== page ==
The Postal Service also developed several other initiatives and tasks to prepare for the FY 2022 peak mailing season. To help track those critical tasks and initiatives, the Postal Service developed the Peak Season Readiness Tracking Tool. The tool allows management to see what tasks have been completed, those that still need to be completed, and any tasks that are past due.
Postal Service management implemented a new year-round strategy in preparation for the FY 2022 peak season by implementing permanent operational changes, including increasing employee complement and facility space to help meet the needs of peak season. The Postal Service’s year-round approach coupled with initiatives for the FY 2022 peak season are intended to address the main causes of low performance from the last peak mailing season. Management stated that they feel confident the Postal Service is prepared to process, transport, and deliver the increased volume during the upcoming peak season.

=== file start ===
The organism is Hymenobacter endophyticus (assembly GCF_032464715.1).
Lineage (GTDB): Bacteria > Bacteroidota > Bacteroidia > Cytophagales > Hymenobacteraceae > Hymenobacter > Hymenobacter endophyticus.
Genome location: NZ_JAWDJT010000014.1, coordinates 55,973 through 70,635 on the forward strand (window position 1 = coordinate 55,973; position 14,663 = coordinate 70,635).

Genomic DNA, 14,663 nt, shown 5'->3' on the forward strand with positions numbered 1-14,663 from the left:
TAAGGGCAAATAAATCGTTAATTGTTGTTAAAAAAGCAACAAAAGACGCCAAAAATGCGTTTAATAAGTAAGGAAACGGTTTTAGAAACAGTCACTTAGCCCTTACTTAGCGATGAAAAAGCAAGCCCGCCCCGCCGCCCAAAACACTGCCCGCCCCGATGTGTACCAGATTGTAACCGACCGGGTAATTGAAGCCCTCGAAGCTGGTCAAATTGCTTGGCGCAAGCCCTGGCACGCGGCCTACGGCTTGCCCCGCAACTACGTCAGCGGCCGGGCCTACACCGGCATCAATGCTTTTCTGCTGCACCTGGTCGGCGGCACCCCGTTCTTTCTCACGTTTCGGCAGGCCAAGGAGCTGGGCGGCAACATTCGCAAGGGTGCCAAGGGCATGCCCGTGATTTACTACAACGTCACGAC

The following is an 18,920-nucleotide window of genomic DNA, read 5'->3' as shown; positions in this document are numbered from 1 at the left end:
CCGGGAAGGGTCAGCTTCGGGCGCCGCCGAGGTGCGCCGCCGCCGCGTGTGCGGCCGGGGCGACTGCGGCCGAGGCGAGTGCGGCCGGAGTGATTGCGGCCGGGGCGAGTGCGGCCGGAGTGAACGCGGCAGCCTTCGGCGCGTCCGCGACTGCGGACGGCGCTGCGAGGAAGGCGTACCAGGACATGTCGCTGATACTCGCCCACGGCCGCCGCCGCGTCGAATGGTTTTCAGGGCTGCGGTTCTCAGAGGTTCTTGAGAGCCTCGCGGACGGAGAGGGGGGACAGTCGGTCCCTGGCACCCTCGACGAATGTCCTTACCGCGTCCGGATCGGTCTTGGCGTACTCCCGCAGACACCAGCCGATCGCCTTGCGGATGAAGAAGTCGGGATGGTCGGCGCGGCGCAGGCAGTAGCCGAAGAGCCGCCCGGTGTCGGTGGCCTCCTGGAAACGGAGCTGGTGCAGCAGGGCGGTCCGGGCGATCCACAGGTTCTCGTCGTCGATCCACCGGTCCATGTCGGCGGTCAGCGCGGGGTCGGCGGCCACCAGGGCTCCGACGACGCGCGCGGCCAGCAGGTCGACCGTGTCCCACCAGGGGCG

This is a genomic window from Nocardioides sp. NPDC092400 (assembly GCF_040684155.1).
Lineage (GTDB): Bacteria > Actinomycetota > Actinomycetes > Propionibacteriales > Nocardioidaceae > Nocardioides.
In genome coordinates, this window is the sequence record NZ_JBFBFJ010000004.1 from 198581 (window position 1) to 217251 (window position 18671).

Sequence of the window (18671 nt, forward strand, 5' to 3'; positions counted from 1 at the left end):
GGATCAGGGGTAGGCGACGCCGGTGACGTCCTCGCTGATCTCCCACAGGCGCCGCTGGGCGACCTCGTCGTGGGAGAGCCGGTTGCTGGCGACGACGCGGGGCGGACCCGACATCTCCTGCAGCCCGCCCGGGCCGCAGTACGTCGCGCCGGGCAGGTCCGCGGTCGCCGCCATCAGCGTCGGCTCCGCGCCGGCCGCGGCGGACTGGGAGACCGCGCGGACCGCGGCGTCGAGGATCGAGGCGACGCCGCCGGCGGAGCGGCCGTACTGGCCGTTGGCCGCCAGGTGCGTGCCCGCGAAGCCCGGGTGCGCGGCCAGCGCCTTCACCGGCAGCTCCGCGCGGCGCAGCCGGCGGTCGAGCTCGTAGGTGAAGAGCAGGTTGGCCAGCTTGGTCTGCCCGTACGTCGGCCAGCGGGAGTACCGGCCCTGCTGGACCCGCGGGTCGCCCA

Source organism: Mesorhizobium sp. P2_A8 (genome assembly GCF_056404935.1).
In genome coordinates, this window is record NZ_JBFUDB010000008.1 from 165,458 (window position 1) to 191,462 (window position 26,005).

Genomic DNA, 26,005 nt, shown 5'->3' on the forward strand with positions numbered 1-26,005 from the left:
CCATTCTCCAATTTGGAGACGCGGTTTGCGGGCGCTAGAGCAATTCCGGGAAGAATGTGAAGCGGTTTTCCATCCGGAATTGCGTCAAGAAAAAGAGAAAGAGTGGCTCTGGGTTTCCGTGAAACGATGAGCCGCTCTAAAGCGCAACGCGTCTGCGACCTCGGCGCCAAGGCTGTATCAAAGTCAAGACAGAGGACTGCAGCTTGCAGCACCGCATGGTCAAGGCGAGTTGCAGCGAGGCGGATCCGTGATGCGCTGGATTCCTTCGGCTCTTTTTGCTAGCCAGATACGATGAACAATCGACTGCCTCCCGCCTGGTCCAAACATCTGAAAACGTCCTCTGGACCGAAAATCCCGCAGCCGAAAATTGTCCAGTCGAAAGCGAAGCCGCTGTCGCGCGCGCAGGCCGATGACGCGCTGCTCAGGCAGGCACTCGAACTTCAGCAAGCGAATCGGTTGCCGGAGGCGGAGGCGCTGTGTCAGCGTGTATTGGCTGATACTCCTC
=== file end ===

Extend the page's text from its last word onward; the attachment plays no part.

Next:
These initiatives include:
- Increasing employee complement by 33,000 since January 2021 to help prepare for peak staffing needs.
- Hiring approximately 45,000 additional temporary employees (30,000 processing employees and 15,000 retail and delivery employees) to start on or after October 9, 2021 and hiring 1,100 additional truck drivers.
- Leasing 46 package support annexes with two- to five-year lease terms for use beyond peak season to help acquire space in high demand areas.
- Leasing 70 temporary mail processing and logistics annexes to process packages during the FY 2022 peak mailing season.
- Deploying and installing 112 package sorting machines, with 89 in processing facilities and 23 in delivery units.